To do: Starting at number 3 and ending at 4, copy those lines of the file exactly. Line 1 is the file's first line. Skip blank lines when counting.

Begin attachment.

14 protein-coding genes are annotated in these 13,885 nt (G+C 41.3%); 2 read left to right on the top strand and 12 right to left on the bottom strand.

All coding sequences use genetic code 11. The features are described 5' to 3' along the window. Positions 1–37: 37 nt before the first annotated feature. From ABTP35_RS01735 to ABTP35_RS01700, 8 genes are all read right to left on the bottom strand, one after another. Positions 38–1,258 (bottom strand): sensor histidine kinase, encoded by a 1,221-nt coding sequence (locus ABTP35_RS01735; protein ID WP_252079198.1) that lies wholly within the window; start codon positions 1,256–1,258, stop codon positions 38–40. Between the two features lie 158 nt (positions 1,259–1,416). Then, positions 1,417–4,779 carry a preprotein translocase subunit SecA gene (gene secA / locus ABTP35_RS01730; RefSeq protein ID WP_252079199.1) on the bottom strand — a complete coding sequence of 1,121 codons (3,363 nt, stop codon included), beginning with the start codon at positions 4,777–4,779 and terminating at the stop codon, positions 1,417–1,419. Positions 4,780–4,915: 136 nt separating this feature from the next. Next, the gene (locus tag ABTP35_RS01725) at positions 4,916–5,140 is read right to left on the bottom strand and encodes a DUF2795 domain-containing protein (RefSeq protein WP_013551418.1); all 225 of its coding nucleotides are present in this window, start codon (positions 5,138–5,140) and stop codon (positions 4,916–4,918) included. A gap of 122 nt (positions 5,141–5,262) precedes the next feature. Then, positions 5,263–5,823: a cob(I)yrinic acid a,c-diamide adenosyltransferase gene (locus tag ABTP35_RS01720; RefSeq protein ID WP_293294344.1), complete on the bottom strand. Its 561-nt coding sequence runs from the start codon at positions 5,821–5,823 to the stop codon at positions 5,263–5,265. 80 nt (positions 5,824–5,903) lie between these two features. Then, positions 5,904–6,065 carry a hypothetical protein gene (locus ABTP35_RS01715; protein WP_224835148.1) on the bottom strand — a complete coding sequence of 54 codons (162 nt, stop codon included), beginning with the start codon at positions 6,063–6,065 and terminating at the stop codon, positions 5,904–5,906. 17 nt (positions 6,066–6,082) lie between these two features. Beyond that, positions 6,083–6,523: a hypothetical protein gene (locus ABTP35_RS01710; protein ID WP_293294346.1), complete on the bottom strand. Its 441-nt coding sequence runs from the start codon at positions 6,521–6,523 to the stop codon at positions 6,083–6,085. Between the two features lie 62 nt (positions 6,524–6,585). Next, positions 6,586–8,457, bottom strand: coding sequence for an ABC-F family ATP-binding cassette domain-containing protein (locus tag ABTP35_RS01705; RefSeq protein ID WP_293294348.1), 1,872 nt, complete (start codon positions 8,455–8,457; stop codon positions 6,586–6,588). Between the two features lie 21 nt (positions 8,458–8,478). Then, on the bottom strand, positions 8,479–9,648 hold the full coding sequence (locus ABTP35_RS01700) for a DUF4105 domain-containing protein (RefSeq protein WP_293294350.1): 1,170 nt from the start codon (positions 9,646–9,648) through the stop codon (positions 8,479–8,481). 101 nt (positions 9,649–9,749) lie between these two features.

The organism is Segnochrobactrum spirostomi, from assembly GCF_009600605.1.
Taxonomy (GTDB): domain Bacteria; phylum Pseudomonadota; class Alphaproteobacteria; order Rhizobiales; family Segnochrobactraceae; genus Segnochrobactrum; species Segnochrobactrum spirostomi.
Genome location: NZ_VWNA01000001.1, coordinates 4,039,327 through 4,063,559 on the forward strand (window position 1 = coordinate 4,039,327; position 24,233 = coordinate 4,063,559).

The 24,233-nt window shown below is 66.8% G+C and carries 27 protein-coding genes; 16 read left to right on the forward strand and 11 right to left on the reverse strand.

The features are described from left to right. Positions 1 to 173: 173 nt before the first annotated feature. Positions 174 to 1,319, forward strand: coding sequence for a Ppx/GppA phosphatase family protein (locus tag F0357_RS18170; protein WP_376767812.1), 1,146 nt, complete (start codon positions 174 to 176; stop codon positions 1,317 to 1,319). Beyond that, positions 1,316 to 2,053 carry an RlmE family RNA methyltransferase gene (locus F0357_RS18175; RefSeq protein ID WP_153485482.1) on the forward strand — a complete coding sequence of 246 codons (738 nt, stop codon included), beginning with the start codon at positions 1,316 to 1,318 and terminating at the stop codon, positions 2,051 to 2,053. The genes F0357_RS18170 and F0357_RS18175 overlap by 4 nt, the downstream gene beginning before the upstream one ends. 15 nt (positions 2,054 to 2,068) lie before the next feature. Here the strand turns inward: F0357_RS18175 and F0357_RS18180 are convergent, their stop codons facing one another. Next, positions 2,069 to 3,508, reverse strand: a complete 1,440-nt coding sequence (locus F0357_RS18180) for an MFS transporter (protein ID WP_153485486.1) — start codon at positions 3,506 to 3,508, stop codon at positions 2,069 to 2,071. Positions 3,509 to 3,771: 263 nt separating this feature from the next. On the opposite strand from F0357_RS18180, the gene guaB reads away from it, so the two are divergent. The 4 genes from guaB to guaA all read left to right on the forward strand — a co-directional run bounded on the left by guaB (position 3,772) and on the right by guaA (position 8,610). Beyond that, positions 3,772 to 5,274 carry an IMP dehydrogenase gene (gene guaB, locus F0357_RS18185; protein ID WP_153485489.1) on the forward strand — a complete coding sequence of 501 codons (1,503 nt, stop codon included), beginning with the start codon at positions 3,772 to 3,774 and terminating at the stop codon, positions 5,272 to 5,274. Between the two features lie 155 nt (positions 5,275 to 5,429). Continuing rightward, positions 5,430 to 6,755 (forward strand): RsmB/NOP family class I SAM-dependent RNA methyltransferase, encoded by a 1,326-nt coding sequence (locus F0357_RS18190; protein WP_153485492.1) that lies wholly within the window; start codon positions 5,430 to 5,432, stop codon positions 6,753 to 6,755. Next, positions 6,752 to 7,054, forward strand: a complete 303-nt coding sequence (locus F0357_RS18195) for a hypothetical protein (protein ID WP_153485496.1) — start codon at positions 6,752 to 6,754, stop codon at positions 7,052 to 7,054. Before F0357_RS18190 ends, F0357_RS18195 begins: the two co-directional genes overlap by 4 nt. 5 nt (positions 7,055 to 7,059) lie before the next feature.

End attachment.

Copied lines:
The organism is Segnochrobactrum spirostomi, from assembly GCF_009600605.1.
Taxonomy (GTDB): domain Bacteria; phylum Pseudomonadota; class Alphaproteobacteria; order Rhizobiales; family Segnochrobactraceae; genus Segnochrobactrum; species Segnochrobactrum spirostomi.